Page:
Tesla’s CEO, Elon Musk, has also become a popular figure in the meme stock story. Musk has been vocal about meme stocks in the past and one of his all-time popular tweets was just the word ‘gamestonks’. Tesla is often the highest trending stock on Twitter and in Reddit forums and is a stock that retail traders continue to rally around. 

Palantir (NYSE: PLTR)

I’m not exactly sure why Palantir was adopted as a meme stock. Some people say it is because the company is anti-establishment and plays by its own rules. Others say it is because Palantir went public at such an affordable direct listing price, that retail traders could buy into the stock. Whatever the reason, Palantir has become a very popular stock amongst social media traders.

Palantir is a data analytics company that offers its Foundry and Gotham platforms to both government and commercial businesses. The company was founded by former PayPal founder Peter Thiel and the current CEO Alex Karp. Will Palantir ever become the company that investors believe it can be? That remains to be seen but several big investors, including Ark Invest’s Cathie Wood, hold significant positions in the stock. 

Are There Meme Cryptocurrencies?

Crypto

Absolutely! In fact, there’s actually a much larger number of meme coins than there are meme stocks. These are other assets that Elon Musk loves to pump up through social media, most notably DogeCoin.

Other popular meme coins include Shiba Inu Token and any coin that has the name of Musk’s dog, Flloki, in the name. 

Meme coins are popular because of the potential gains you can make from them.

Many of them trade for under a penny each, so you can theoretically amass millions of coins for a small price.

They are mostly useless until someone like Musk mentions them. The social media effect has been so strong that it has literally made millionaires overnight. 

What Is a Short Squeeze?

The ultimate goal of many meme stocks is to initiate a short squeeze. But what exactly does this mean? First, the stock must have a large number of short-sellers that are banking on the stock’s price to fall. These short sellers will borrow shares against the stock and attempt to buy them back at a cheaper price. I already mentioned this as an important characteristic of a meme stock earlier and now you can see why.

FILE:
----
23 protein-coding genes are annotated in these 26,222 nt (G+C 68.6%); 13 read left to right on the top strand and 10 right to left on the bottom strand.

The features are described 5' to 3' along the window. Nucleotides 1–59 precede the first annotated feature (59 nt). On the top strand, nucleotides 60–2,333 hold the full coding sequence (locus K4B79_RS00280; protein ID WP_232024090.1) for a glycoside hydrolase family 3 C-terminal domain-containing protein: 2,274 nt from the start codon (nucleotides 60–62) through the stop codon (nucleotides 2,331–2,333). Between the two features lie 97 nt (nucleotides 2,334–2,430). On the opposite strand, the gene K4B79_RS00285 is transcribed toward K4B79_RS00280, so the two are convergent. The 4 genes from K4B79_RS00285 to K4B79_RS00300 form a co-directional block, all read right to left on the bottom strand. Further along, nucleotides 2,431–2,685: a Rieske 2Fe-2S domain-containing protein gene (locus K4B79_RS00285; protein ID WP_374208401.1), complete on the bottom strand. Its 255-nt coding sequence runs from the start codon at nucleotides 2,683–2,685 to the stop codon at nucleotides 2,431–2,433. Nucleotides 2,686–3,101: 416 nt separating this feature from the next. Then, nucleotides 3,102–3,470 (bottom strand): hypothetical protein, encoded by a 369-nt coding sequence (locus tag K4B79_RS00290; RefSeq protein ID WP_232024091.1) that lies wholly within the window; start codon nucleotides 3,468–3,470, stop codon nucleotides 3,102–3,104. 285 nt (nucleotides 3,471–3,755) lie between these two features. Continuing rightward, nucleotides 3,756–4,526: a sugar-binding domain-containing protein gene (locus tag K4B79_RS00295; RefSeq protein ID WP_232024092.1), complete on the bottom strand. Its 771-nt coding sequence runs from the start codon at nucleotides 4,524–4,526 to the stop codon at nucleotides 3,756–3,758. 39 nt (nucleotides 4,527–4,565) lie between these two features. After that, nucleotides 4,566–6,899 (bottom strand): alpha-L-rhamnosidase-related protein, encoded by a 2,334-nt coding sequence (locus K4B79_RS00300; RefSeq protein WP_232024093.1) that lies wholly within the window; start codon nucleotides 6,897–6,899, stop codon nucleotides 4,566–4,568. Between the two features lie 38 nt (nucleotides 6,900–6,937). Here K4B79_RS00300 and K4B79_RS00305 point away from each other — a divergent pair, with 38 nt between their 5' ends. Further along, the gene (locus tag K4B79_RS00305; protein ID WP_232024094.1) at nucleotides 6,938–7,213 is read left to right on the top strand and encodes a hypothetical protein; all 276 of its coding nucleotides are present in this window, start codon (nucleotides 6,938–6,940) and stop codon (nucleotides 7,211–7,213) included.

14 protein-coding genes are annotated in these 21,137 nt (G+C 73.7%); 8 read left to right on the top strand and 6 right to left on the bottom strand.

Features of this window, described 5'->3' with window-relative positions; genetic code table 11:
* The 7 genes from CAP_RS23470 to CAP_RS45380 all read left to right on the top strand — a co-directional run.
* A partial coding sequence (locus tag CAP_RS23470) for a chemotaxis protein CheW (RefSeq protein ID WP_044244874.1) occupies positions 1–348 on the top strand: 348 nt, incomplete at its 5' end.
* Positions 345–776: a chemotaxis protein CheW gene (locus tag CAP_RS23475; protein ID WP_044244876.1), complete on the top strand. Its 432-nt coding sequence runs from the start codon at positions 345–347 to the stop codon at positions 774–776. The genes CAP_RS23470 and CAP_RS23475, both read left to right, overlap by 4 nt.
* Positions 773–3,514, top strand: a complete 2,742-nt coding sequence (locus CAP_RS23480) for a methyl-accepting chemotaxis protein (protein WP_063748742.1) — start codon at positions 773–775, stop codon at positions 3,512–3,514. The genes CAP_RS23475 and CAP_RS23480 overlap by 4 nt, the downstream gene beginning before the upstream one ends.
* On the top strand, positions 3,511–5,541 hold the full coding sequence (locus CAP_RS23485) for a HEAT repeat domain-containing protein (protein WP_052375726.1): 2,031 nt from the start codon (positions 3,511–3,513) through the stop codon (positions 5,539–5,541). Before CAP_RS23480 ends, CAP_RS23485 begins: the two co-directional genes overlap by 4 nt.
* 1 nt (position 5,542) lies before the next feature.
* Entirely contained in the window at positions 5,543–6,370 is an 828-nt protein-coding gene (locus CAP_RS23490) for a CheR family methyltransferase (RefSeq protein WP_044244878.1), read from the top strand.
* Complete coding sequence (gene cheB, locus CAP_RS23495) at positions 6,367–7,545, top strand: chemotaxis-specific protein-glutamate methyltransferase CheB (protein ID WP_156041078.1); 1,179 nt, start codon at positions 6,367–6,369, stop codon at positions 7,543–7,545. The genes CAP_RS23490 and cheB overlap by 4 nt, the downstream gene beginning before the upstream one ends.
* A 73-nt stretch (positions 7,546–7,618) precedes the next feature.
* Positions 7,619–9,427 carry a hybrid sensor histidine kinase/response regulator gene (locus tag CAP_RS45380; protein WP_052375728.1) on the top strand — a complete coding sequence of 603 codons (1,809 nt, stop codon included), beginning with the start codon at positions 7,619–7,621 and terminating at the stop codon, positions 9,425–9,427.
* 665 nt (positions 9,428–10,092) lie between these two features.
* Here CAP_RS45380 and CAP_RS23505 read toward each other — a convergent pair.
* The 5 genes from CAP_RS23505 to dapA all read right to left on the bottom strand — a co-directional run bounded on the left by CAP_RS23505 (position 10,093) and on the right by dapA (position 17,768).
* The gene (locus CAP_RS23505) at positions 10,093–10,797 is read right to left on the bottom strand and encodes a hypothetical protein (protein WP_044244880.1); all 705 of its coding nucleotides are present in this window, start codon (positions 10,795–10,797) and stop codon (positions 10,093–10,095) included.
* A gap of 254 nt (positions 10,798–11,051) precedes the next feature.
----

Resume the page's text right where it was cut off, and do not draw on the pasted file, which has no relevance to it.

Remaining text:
Once the stock has been targeted, the fastest way to execute a short squeeze is to buy up the shares at market price. This follows the laws of simple supply and demand: the fewer shares available, the higher the demand. The stock’s price will rise and short sellers will quickly need to close their short positions. If they don’t, their potential loss could be unlimited at this point.  

To close the short position in the stock, short-sellers need to buy their own shares of the stock. This creates an environment where all of the shares are being bought at the same time, sending the price to the moon. This is exactly what happened with the GameStop and AMC short squeeze in 2021. 

Is the Meme Stocks Craze Over?

It depends who you ask! In theory, as long as there are shorted stocks, there can always be a meme stock short squeeze. Unfortunately for Apes, GameStop and AMC have lost most of the gains they made during the squeezes. The key to being an Ape is to have diamond hands, which means you hold the stock until the MOASS or Mother of All Short Squeezes takes place. While the cause might be admirable, these traders have also lost out on massive gains. 

In my opinion, the reason for the meme stock revolution was to liquidate institutional short sellers. In this way, the movement succeeded. But to think it will continue to happen might be a bit too much to ask for. Hedge funds will likely be more careful with the stocks they build short positions against. This means that the Reddit Rebellion was likely a once-in-a-lifetime opportunity. 

But meme stocks and social media trading is likely here to stay. I wouldn’t ever count out an army of retail traders in the future. With tens of millions of members in r/WallStreetBets, all it takes is for one stock to be shorted for the entire army to buy in. Look at the meme stock craze as more of a message from retail traders to hedge funds. The stock market will always be tipped in the favor of big money, but the little guy is finding ways to fight back.